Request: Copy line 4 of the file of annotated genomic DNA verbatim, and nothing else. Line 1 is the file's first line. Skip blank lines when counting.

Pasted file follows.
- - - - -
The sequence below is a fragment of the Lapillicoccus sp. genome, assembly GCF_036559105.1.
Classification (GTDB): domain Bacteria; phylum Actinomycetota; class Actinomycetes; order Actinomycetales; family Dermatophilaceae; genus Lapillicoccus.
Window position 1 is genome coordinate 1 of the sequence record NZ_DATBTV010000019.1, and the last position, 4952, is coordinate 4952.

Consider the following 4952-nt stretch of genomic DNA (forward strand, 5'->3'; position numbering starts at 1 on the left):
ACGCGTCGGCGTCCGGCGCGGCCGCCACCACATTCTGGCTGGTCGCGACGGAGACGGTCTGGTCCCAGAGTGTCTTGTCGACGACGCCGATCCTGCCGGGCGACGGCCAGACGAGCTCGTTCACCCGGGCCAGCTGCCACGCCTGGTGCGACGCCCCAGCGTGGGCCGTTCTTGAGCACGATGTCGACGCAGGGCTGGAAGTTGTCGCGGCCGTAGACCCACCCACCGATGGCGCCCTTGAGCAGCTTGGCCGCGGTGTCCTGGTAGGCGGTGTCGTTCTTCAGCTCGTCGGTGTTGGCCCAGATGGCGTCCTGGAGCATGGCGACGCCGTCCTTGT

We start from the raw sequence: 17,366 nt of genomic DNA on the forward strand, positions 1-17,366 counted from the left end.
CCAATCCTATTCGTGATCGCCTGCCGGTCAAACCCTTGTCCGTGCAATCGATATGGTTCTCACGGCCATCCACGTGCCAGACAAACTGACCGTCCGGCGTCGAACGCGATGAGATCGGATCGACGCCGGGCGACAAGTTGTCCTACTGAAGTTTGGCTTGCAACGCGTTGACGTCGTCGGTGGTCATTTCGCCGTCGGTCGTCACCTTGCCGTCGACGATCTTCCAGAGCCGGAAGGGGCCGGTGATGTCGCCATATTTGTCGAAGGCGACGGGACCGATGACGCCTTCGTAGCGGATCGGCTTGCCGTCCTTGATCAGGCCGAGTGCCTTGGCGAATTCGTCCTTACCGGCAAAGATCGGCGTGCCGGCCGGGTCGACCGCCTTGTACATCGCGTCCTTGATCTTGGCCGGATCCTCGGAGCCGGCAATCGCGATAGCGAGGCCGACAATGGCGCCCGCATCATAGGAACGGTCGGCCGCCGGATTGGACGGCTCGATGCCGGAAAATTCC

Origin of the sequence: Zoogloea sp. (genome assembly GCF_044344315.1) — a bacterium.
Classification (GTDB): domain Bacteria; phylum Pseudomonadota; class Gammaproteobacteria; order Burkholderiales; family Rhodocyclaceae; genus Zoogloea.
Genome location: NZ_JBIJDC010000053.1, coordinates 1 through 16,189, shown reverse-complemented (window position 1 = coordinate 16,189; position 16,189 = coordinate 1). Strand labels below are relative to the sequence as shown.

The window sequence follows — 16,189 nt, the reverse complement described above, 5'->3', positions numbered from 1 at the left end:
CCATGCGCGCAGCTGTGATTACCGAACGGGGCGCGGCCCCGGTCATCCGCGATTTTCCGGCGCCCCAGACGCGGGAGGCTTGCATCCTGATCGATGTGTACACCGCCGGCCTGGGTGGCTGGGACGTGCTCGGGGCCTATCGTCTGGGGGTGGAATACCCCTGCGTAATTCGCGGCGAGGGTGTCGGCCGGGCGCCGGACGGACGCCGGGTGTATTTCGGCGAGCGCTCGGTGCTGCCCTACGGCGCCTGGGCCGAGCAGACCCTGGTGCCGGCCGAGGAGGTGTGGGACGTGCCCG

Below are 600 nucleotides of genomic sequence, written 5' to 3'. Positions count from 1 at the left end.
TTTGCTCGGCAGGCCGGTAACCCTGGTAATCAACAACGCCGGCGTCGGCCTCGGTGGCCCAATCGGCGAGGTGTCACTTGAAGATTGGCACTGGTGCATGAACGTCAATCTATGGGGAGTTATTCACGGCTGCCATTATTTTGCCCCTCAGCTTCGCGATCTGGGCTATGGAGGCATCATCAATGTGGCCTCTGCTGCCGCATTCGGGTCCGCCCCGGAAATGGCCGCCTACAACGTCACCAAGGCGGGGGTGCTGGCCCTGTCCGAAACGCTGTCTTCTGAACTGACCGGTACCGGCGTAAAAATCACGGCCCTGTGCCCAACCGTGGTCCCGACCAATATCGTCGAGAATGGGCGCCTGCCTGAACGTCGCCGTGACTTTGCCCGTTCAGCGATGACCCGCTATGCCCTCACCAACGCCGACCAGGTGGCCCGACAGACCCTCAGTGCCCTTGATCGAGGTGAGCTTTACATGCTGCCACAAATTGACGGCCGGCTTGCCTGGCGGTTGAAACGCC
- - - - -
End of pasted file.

Consider the following 4952-nt stretch of genomic DNA (forward strand, 5'->3'; position numbering starts at 1 on the left):